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Friends in high places

Friends in high places 2007-11-01 Staff Writer A giant residential complex now involved in a real estate controversy was home to a far more scintillating controversy. Dolphin Square in Pimlico near the Thames River in London is a great hulking mass of a building. It was built between 1935 and 1937 by a Briti

A giant residential complex now involved in a real estate controversy was home to a far more scintillating controversy. Dolphin Square in Pimlico near the Thames River in London is a great hulking mass of a building. It was built between 1935 and 1937 by a British construction firm called Richard Costain and comprises 1,250 flats just a short walk away from the British Parliament.

At the time of construction, it was described as Europe's largest self-contained block of flats. Unlike many of the sprawling high-rise estates in other European cities, Dolphin Square became home to some of the most affluent and indeed “poshest” tenants imaginable. High court judges, members of Parliament and civil servants in high-up places moved into the apartments, paying rents, considerably below market levels.

Dolphin Square's arguably most famous resident was Christine Keeler, a woman euphemistically called a show girl and model who at the height of the Cold War caused a political storm in 1960s swinging London. It turned out Keeler, a high-class call girl, was sleeping with War Minister John Profumo, who was already married to an actress. But infidelity was not the reason for the scandal (this was the Sixties after all). It was the unfortunate fact that Keeler was also sleeping with Soviet Commander Yevgeny Ivanov, a Russian spy, and that Profumo lied to the House of Commons about his relationship with her.

The James Bond–style plot, which was later dramatized into a film called The Scandal and even a musical, forced the cabinet minister to resign and also deeply discredited the Conservative government led by Prime Minister Harold McMillan. We do not know whether Profumo ever visited Keeler in her Dolphin Square apartment.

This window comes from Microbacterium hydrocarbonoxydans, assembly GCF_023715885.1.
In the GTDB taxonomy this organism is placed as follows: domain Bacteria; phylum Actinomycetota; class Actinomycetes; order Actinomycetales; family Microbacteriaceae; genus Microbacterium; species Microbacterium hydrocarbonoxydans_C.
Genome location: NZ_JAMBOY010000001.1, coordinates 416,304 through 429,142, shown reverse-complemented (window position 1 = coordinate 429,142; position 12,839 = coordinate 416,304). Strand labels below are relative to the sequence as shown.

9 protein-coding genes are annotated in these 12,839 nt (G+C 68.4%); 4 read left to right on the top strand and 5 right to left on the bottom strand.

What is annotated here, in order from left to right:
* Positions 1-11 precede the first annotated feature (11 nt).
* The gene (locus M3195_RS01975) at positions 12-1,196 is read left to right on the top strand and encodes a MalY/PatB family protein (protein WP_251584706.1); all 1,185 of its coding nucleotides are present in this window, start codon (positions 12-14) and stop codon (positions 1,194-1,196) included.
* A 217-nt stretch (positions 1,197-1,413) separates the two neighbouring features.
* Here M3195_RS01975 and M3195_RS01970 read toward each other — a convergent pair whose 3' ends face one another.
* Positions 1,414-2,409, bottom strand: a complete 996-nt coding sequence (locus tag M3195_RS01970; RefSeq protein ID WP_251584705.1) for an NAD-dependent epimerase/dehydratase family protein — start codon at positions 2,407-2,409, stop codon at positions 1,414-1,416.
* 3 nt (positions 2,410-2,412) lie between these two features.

In addition to famous and infamous tenants, Dolphin Square has also had some prominent owners. The freehold has always belonged to UK insurance institution Friends Provident, but the leasehold interest, which expires in 2033, has been passed around. Sir Maxwell Joseph, a hotelier and property dealer born in 1910, acquired it in 1958. Joseph holds a special place in the history of UK real estate: one of his interests, Union Property Holdings, eventually became British Land under different ownership, which today is one of the largest listed property companies in the UK.

When Joseph acquired Dolphin Square, he paid the princely sum of £2.4 million (€3.4 million; $4.9 million), which nowadays would buy no more than just a couple of two-bedroom apartments in the area. He later sold it to Litang Investments, before Westminster Council came to own the lease. The Council, along with Dolphin Square Trust, eventually sold it to US private equity firm Westbrook Capital Partners for around £300million. But that is not the end of the story.

Today the property is engulfed in controversy following attempts from Westbrook to force freehold owner Friends Provident to sell up. In April of this year, Westbrook set up 625 Jersey-domiciled companies, each of which owns two of the flats. The idea is to exploit UK legislation designed to allow individual owners of leasehold interests in a block to club together in order to buy out a freehold, provided two-thirds of the properties in question are held on leases of more than 21 years (which they appear to be at Dolphin Square); 50 percent of the owners vote for the move; and noone involved in the motion owns more than two apartments.

Naturally, Friends Provident are resisting Westbrook, questioning whether the law was meant to be used by a financial investor in this way.

The matter is yet to be resolved. Unlike the Profumo affair, it is unlikely to spell the end to the British Government. It will, however, test its law.